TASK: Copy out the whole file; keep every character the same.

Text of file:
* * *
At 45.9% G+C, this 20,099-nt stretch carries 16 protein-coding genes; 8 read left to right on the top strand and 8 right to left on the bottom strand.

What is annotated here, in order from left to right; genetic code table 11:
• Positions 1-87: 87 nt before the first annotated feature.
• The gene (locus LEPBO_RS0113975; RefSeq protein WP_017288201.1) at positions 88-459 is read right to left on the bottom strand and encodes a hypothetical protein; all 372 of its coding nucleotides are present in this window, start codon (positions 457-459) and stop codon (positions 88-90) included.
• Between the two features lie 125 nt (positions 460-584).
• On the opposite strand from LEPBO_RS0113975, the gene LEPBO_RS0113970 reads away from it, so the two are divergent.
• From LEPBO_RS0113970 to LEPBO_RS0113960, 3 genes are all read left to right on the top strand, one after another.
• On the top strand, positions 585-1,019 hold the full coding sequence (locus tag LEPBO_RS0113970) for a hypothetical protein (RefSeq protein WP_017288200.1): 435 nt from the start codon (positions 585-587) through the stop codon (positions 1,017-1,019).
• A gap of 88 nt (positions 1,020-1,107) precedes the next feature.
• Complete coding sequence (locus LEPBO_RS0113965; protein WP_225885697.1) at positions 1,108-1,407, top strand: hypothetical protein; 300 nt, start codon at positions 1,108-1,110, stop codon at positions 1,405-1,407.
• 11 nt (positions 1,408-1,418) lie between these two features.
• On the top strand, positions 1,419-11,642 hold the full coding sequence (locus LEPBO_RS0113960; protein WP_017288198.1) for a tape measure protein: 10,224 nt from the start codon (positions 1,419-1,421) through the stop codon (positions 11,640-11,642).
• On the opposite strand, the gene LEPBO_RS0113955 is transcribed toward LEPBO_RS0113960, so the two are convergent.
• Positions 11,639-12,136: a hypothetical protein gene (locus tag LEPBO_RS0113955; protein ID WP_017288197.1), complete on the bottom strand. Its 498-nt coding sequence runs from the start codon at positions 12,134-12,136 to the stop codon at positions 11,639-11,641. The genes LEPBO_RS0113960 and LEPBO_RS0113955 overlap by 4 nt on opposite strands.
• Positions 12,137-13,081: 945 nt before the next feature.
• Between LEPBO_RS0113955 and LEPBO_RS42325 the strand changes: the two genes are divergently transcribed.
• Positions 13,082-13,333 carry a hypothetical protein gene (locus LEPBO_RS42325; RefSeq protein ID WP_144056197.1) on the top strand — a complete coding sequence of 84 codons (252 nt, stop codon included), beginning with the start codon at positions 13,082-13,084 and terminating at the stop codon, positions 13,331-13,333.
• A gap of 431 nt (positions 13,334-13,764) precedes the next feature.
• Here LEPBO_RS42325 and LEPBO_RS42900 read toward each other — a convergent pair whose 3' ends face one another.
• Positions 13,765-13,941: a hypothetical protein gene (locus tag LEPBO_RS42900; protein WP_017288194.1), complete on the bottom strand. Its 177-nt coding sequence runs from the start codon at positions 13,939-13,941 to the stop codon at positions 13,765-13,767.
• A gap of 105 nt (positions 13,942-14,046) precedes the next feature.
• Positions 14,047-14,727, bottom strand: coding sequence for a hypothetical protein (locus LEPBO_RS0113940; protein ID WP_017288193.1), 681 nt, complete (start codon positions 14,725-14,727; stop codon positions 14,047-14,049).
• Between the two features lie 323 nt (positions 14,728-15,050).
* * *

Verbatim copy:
At 45.9% G+C, this 20,099-nt stretch carries 16 protein-coding genes; 8 read left to right on the top strand and 8 right to left on the bottom strand.

What is annotated here, in order from left to right; genetic code table 11:
• Positions 1-87: 87 nt before the first annotated feature.
• The gene (locus LEPBO_RS0113975; RefSeq protein WP_017288201.1) at positions 88-459 is read right to left on the bottom strand and encodes a hypothetical protein; all 372 of its coding nucleotides are present in this window, start codon (positions 457-459) and stop codon (positions 88-90) included.
• Between the two features lie 125 nt (positions 460-584).
• On the opposite strand from LEPBO_RS0113975, the gene LEPBO_RS0113970 reads away from it, so the two are divergent.
• From LEPBO_RS0113970 to LEPBO_RS0113960, 3 genes are all read left to right on the top strand, one after another.
• On the top strand, positions 585-1,019 hold the full coding sequence (locus tag LEPBO_RS0113970) for a hypothetical protein (RefSeq protein WP_017288200.1): 435 nt from the start codon (positions 585-587) through the stop codon (positions 1,017-1,019).
• A gap of 88 nt (positions 1,020-1,107) precedes the next feature.
• Complete coding sequence (locus LEPBO_RS0113965; protein WP_225885697.1) at positions 1,108-1,407, top strand: hypothetical protein; 300 nt, start codon at positions 1,108-1,110, stop codon at positions 1,405-1,407.
• 11 nt (positions 1,408-1,418) lie between these two features.
• On the top strand, positions 1,419-11,642 hold the full coding sequence (locus LEPBO_RS0113960; protein WP_017288198.1) for a tape measure protein: 10,224 nt from the start codon (positions 1,419-1,421) through the stop codon (positions 11,640-11,642).
• On the opposite strand, the gene LEPBO_RS0113955 is transcribed toward LEPBO_RS0113960, so the two are convergent.
• Positions 11,639-12,136: a hypothetical protein gene (locus tag LEPBO_RS0113955; protein ID WP_017288197.1), complete on the bottom strand. Its 498-nt coding sequence runs from the start codon at positions 12,134-12,136 to the stop codon at positions 11,639-11,641. The genes LEPBO_RS0113960 and LEPBO_RS0113955 overlap by 4 nt on opposite strands.
• Positions 12,137-13,081: 945 nt before the next feature.
• Between LEPBO_RS0113955 and LEPBO_RS42325 the strand changes: the two genes are divergently transcribed.
• Positions 13,082-13,333 carry a hypothetical protein gene (locus LEPBO_RS42325; RefSeq protein ID WP_144056197.1) on the top strand — a complete coding sequence of 84 codons (252 nt, stop codon included), beginning with the start codon at positions 13,082-13,084 and terminating at the stop codon, positions 13,331-13,333.
• A gap of 431 nt (positions 13,334-13,764) precedes the next feature.
• Here LEPBO_RS42325 and LEPBO_RS42900 read toward each other — a convergent pair whose 3' ends face one another.
• Positions 13,765-13,941: a hypothetical protein gene (locus tag LEPBO_RS42900; protein WP_017288194.1), complete on the bottom strand. Its 177-nt coding sequence runs from the start codon at positions 13,939-13,941 to the stop codon at positions 13,765-13,767.
• A gap of 105 nt (positions 13,942-14,046) precedes the next feature.
• Positions 14,047-14,727, bottom strand: coding sequence for a hypothetical protein (locus LEPBO_RS0113940; protein ID WP_017288193.1), 681 nt, complete (start codon positions 14,725-14,727; stop codon positions 14,047-14,049).
• Between the two features lie 323 nt (positions 14,728-15,050).